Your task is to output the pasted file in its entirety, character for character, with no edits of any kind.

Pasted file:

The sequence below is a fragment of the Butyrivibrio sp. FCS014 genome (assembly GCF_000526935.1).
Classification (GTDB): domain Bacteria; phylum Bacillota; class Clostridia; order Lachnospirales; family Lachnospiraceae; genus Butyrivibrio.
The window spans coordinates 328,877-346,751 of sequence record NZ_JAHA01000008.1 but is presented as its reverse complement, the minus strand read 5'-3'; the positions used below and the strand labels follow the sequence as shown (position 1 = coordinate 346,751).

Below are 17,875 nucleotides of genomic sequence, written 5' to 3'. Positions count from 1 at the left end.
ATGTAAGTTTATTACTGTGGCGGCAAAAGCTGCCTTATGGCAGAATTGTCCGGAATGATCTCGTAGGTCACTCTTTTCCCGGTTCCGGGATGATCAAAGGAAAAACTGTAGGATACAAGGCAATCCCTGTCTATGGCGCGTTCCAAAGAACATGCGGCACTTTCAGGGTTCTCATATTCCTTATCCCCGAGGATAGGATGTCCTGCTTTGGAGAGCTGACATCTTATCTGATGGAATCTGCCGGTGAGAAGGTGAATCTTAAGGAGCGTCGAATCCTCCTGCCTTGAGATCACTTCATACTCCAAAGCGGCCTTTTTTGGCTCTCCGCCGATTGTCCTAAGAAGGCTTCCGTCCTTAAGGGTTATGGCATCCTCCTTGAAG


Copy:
The sequence below is a fragment of the Butyrivibrio sp. FCS014 genome (assembly GCF_000526935.1).
Classification (GTDB): domain Bacteria; phylum Bacillota; class Clostridia; order Lachnospirales; family Lachnospiraceae; genus Butyrivibrio.
The window spans coordinates 328,877-346,751 of sequence record NZ_JAHA01000008.1 but is presented as its reverse complement, the minus strand read 5'-3'; the positions used below and the strand labels follow the sequence as shown (position 1 = coordinate 346,751).

Below are 17,875 nucleotides of genomic sequence, written 5' to 3'. Positions count from 1 at the left end.
ATGTAAGTTTATTACTGTGGCGGCAAAAGCTGCCTTATGGCAGAATTGTCCGGAATGATCTCGTAGGTCACTCTTTTCCCGGTTCCGGGATGATCAAAGGAAAAACTGTAGGATACAAGGCAATCCCTGTCTATGGCGCGTTCCAAAGAACATGCGGCACTTTCAGGGTTCTCATATTCCTTATCCCCGAGGATAGGATGTCCTGCTTTGGAGAGCTGACATCTTATCTGATGGAATCTGCCGGTGAGAAGGTGAATCTTAAGGAGCGTCGAATCCTCCTGCCTTGAGATCACTTCATACTCCAAAGCGGCCTTTTTTGGCTCTCCGCCGATTGTCCTAAGAAGGCTTCCGTCCTTAAGGGTTATGGCATCCTCCTTGAAG